Students writing economics dissertations should provide a draft of their dissertation introduction, which should be in near final form by this date. Feedback will be provided within three weeks, either in person or by phone, Skype or email.

Advice may also include consultation in respect of research questions, design, research methods, the plan, structure and focus, and bibliography. Supervision will consist of a maximum of three meetings, so please ensure that you are well prepared for the meetings and use this time wisely. It is your responsibility to email your supervisor and arrange these meetings, which should take place during term-time over the second and third terms.

Students should not have expectations of unrestricted email access to academic staff during the long vacation. Staff availability at that time will depend on their commitments to research activity.

Finally, make sure you familiarise yourself in good time – before you start writing – with the relevant guidance on style, referencing and presentation as described in the ‘MA Style Guidelines for the Presentation of Dissertations and Assessed Essays’, available on the Moodle page for SEES0092.

Length of the Dissertation

For MA dissertations - 10,000-12,000 words (including all notes and appendices, but excluding the bibliography).

MRes in East European Studies (2 years) - 17,000 - 20,000 words (including all notes and appendices, but excluding the bibliography).

MRes in The Politics and Economics of Eastern Europe (1 year) - 15000 – 18000 (including all notes and appendices, but excluding the bibliography).

Any word count within these ranges is permissible (i.e. for an MA dissertation, 12,001 words is deemed to be over-length; for an MRes dissertation, 20,001 words is deemed to be over-length).

While the lower number of 10,000 (16,000) is only a guidance, work that is under-length is unlikely to have adequately addressed the research question(s) set out in the dissertation. Any word count within these ranges is permissible (i.e. for an MA dissertation, 12,001 words is deemed to be over-length; for an MRes dissertation, 18001 or 20,001 words is deemed to be over-length).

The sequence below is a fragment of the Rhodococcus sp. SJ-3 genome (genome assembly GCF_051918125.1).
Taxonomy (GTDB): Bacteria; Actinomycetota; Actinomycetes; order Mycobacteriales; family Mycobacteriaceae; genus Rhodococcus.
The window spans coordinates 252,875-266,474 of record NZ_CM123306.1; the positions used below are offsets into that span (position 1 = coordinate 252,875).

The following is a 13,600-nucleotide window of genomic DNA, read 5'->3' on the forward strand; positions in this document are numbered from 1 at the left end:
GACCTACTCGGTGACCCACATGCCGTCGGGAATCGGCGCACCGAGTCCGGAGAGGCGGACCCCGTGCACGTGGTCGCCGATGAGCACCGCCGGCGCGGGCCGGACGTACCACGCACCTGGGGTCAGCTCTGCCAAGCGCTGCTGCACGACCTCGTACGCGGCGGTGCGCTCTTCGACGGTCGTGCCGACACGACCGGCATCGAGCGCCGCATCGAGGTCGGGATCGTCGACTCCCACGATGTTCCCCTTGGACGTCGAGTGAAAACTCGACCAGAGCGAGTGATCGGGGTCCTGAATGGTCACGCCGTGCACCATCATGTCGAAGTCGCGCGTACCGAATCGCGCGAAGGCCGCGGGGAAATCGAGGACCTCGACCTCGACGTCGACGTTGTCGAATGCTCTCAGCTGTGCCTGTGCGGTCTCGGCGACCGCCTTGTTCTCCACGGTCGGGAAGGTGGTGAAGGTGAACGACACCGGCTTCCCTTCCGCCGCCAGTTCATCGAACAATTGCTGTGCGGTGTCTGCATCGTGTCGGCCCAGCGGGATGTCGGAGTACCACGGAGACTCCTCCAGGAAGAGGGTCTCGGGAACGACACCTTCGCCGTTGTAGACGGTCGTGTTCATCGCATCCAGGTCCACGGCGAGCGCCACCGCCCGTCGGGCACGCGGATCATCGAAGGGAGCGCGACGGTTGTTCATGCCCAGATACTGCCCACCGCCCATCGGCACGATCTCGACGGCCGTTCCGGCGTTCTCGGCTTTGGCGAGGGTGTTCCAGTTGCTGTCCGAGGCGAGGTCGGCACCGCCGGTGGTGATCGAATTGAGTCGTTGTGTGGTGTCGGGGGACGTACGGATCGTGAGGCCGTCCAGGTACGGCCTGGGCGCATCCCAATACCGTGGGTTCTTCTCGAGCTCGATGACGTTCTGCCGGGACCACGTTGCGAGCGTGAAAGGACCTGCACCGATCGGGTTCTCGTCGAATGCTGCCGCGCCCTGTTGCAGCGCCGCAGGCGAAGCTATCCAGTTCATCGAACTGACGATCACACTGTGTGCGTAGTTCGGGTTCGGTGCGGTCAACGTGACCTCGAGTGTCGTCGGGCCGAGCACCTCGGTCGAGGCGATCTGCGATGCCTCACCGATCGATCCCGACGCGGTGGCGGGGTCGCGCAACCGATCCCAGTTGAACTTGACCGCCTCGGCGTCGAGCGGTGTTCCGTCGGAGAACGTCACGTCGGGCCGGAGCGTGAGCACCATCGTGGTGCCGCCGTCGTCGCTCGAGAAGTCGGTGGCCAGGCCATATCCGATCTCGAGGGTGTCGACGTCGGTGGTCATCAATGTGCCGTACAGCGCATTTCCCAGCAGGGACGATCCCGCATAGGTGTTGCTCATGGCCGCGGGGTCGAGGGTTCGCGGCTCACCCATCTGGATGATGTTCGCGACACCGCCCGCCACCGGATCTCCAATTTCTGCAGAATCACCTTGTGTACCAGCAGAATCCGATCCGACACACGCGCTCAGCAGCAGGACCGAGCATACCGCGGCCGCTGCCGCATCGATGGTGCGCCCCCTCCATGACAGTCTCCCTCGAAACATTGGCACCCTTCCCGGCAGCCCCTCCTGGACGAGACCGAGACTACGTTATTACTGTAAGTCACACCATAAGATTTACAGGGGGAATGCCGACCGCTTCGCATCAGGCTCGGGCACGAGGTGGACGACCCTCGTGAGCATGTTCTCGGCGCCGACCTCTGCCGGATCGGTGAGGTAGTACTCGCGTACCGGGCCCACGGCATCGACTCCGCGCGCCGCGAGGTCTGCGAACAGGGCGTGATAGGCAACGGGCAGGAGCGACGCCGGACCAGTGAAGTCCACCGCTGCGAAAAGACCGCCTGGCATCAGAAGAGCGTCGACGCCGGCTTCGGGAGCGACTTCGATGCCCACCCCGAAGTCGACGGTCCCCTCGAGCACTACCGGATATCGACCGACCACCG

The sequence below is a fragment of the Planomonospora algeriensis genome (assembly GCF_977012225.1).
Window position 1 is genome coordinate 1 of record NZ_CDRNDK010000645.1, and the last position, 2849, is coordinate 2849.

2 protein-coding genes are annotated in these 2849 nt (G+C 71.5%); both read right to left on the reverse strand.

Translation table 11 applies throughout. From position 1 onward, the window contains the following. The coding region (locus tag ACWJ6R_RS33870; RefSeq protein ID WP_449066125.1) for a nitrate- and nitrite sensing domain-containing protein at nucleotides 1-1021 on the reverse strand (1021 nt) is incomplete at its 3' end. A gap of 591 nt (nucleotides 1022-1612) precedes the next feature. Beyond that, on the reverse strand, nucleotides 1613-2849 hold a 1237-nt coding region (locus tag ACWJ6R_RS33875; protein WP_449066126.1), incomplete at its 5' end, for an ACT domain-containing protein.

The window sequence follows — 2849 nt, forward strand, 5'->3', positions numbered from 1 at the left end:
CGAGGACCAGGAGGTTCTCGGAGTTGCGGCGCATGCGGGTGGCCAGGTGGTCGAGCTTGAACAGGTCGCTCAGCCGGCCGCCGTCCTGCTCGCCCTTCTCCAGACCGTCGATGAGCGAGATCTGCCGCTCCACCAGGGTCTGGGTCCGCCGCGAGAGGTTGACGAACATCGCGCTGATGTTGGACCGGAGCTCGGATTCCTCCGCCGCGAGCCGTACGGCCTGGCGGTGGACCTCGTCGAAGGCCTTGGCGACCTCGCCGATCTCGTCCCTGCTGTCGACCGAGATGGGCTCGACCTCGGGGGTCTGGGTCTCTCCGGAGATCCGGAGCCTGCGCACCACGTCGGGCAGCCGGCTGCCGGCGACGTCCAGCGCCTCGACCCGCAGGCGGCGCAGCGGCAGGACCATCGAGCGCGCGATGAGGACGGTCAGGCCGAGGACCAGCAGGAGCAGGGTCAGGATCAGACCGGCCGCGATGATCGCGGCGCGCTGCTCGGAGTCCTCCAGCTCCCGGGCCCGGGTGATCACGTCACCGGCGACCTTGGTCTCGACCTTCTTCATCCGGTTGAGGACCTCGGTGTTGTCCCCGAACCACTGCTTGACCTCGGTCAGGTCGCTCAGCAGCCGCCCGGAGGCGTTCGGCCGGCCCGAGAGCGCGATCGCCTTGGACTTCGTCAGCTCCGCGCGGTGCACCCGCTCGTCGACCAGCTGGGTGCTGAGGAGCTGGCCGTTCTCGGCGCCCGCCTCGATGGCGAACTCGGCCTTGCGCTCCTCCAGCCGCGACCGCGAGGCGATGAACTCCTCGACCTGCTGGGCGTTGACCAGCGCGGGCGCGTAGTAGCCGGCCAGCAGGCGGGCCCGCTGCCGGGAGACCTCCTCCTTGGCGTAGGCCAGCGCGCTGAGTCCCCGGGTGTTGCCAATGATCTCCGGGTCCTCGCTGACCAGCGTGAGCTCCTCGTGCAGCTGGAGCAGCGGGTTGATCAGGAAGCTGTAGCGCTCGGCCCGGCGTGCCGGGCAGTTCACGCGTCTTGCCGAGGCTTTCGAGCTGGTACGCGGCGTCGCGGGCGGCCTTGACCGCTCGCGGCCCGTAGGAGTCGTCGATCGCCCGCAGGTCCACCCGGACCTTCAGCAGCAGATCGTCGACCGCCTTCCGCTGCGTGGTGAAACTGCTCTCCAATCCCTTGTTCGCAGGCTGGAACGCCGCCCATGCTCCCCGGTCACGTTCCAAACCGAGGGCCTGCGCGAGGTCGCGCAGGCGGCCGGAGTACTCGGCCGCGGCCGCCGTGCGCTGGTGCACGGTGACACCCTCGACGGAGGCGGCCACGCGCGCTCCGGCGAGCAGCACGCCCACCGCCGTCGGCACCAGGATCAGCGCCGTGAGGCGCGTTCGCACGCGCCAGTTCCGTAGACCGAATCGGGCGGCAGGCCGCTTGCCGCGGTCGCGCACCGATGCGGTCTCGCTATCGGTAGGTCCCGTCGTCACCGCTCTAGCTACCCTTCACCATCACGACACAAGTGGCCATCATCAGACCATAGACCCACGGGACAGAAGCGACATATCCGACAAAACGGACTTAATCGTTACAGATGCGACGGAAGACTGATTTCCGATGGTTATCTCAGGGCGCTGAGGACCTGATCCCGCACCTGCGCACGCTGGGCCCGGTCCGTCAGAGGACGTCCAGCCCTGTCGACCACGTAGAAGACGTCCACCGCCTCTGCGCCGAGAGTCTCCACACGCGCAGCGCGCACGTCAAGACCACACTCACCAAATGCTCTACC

Included in word countNot included in word count
Main text of essayBibliography/list of references
Illustrative material such as tables and charts, either in the main part of the essay or in an appendixTitle of essay (and title page, if one is provided)
Footnotes, endnotes and citationsStudent number
 Appendices containing information about a dissertation’s methodology, e.g. list of interviewees, interview schedule


Translations of quotations (where required)

Table of Contents

Transcripts of interviews do not need to be attached to dissertations, but they should be available for inspection if the marker requires them.

EXCEPTION: Students writing dissertations (typically in Economics and Business topics) which involve econometric analysis may include additional tables or graphs in an appendix with descriptive statistics, variable definitions, extra regression tables etc. These additional materials in the appendix will not count towards the word count. The main tables and graphs that are central to the argument being made in the dissertation should be included in the main body of the dissertation and will contribute to the word count.

Format of the Dissertation

MA Dissertations must follow the format detailed in the MA Style Guidelines. For guidance on style including references, bibliography and general points, please consult the ‘MA Style Guidelines for the Presentation of Dissertations and Assessed Essays’, available on the Moodle page for SEES0092.

Please ensure that:

  • your title-page is formatted so as to include:

Your student number and candidate number

Your title (preferably a one-liner) and subtitle

A declaration of the length of the dissertation (including all notes and appendices, but excluding the bibliography)